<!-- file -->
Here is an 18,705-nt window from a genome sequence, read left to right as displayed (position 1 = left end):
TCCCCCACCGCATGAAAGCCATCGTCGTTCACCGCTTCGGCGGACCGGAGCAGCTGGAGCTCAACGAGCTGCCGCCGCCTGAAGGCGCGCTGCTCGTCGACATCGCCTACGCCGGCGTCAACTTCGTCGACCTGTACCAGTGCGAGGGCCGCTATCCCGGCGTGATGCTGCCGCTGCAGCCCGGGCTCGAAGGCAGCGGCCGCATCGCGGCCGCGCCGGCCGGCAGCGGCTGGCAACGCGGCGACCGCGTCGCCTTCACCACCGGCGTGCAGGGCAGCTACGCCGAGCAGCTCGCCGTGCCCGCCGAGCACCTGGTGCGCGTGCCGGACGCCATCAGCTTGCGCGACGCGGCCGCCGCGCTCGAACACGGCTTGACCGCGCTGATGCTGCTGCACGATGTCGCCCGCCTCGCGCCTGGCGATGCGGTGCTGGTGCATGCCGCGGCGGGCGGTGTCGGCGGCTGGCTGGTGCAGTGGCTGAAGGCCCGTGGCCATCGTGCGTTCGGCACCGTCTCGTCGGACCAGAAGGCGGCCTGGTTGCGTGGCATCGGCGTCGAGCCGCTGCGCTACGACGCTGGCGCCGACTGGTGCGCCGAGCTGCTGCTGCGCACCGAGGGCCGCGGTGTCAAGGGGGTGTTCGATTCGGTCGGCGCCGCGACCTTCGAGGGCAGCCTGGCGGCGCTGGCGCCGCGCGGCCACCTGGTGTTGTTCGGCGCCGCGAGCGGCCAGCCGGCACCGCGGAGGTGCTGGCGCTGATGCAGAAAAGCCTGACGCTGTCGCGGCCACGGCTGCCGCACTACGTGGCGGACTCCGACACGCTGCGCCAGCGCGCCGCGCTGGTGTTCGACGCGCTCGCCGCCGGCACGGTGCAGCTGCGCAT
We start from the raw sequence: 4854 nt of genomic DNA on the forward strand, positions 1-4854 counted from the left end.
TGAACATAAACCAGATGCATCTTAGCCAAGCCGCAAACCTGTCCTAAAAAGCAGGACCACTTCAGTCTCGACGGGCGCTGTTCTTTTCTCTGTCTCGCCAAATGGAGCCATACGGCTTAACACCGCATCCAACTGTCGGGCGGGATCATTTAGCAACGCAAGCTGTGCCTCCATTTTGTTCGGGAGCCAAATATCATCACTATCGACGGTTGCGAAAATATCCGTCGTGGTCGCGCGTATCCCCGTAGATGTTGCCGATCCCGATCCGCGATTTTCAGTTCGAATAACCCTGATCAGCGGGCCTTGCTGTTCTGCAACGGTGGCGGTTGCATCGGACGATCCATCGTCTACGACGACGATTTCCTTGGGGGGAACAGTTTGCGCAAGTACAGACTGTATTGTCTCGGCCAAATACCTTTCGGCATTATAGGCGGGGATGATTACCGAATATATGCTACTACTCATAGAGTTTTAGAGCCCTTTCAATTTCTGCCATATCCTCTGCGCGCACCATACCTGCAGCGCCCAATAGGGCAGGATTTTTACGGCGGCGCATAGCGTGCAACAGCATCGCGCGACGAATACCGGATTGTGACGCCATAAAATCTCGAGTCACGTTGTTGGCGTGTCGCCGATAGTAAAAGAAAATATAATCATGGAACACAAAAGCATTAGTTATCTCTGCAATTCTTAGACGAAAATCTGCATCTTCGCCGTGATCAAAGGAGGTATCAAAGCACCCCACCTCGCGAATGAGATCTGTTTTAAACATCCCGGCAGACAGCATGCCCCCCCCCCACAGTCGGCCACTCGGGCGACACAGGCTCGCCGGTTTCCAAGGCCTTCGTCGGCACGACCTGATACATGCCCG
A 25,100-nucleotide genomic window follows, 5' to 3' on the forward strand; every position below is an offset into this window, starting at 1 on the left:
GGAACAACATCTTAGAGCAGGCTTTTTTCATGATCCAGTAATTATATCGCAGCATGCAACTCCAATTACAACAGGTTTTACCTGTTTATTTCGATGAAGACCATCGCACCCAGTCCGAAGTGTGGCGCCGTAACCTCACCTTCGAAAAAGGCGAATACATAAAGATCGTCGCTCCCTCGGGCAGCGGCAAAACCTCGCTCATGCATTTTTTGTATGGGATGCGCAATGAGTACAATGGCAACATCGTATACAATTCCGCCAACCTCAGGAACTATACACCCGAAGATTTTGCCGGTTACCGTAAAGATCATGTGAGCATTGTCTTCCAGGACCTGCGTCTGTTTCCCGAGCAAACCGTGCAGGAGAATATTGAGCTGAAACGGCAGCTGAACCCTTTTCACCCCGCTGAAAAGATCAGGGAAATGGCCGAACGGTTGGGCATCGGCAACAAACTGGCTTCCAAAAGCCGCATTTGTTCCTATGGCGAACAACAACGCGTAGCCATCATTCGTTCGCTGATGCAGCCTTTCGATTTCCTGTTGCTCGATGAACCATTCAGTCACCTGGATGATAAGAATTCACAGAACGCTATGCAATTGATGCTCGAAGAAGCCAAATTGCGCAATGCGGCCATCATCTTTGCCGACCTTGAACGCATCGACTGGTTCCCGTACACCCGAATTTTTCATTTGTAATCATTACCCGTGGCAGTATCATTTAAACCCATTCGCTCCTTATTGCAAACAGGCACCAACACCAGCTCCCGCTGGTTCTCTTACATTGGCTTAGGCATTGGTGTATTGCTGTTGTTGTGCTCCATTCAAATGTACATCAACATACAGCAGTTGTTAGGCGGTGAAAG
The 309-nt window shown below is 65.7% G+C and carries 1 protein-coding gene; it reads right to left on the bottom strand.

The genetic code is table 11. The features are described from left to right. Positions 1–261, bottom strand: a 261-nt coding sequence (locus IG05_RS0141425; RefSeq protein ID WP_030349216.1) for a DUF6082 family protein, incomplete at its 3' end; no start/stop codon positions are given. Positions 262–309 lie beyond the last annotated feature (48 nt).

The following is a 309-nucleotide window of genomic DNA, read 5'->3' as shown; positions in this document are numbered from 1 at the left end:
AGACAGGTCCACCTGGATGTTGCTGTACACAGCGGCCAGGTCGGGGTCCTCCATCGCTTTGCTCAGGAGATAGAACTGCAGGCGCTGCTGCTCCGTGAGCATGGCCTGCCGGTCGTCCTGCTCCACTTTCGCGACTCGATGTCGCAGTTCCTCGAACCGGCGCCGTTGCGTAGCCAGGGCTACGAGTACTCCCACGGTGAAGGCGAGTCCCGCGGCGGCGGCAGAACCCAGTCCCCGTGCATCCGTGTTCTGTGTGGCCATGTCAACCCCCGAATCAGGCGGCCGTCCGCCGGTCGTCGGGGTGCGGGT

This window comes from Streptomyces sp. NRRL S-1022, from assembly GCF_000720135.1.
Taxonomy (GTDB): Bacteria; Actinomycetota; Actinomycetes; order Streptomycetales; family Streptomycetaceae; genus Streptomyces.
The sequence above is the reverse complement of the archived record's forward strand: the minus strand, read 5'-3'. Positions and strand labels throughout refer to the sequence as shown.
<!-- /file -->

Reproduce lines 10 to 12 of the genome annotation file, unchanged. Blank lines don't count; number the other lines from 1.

AGACAGGTCCACCTGGATGTTGCTGTACACAGCGGCCAGGTCGGGGTCCTCCATCGCTTTGCTCAGGAGATAGAACTGCAGGCGCTGCTGCTCCGTGAGCATGGCCTGCCGGTCGTCCTGCTCCACTTTCGCGACTCGATGTCGCAGTTCCTCGAACCGGCGCCGTTGCGTAGCCAGGGCTACGAGTACTCCCACGGTGAAGGCGAGTCCCGCGGCGGCGGCAGAACCCAGTCCCCGTGCATCCGTGTTCTGTGTGGCCATGTCAACCCCCGAATCAGGCGGCCGTCCGCCGGTCGTCGGGGTGCGGGT

This window comes from Streptomyces sp. NRRL S-1022, from assembly GCF_000720135.1.
Taxonomy (GTDB): Bacteria; Actinomycetota; Actinomycetes; order Streptomycetales; family Streptomycetaceae; genus Streptomyces.